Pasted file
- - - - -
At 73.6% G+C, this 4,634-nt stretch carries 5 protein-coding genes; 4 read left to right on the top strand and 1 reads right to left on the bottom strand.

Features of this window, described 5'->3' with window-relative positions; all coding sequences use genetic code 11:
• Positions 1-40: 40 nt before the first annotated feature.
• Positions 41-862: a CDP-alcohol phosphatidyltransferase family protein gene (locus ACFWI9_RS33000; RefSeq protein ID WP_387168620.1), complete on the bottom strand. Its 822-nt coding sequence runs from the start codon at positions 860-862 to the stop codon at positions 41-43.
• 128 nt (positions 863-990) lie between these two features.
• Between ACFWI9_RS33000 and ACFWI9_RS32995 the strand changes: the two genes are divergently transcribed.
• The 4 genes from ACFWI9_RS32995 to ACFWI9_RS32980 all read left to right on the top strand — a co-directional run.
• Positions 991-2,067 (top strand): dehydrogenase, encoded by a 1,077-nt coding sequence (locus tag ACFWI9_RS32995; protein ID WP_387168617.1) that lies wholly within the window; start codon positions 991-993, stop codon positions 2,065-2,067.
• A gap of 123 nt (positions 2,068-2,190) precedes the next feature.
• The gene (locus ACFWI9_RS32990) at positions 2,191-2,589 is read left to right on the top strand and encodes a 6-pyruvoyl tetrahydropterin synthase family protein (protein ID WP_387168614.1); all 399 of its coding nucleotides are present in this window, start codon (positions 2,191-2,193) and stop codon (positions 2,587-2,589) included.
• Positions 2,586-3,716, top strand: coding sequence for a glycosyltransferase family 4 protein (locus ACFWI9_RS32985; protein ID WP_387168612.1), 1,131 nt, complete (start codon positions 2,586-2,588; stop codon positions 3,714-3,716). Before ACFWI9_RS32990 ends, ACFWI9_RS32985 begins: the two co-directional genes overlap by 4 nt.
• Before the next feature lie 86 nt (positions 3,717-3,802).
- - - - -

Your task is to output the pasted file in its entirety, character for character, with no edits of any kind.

At 73.6% G+C, this 4,634-nt stretch carries 5 protein-coding genes; 4 read left to right on the top strand and 1 reads right to left on the bottom strand.

Features of this window, described 5'->3' with window-relative positions; all coding sequences use genetic code 11:
• Positions 1-40: 40 nt before the first annotated feature.
• Positions 41-862: a CDP-alcohol phosphatidyltransferase family protein gene (locus ACFWI9_RS33000; RefSeq protein ID WP_387168620.1), complete on the bottom strand. Its 822-nt coding sequence runs from the start codon at positions 860-862 to the stop codon at positions 41-43.
• 128 nt (positions 863-990) lie between these two features.
• Between ACFWI9_RS33000 and ACFWI9_RS32995 the strand changes: the two genes are divergently transcribed.
• The 4 genes from ACFWI9_RS32995 to ACFWI9_RS32980 all read left to right on the top strand — a co-directional run.
• Positions 991-2,067 (top strand): dehydrogenase, encoded by a 1,077-nt coding sequence (locus tag ACFWI9_RS32995; protein ID WP_387168617.1) that lies wholly within the window; start codon positions 991-993, stop codon positions 2,065-2,067.
• A gap of 123 nt (positions 2,068-2,190) precedes the next feature.
• The gene (locus ACFWI9_RS32990) at positions 2,191-2,589 is read left to right on the top strand and encodes a 6-pyruvoyl tetrahydropterin synthase family protein (protein ID WP_387168614.1); all 399 of its coding nucleotides are present in this window, start codon (positions 2,191-2,193) and stop codon (positions 2,587-2,589) included.
• Positions 2,586-3,716, top strand: coding sequence for a glycosyltransferase family 4 protein (locus ACFWI9_RS32985; protein ID WP_387168612.1), 1,131 nt, complete (start codon positions 2,586-2,588; stop codon positions 3,714-3,716). Before ACFWI9_RS32990 ends, ACFWI9_RS32985 begins: the two co-directional genes overlap by 4 nt.
• Before the next feature lie 86 nt (positions 3,717-3,802).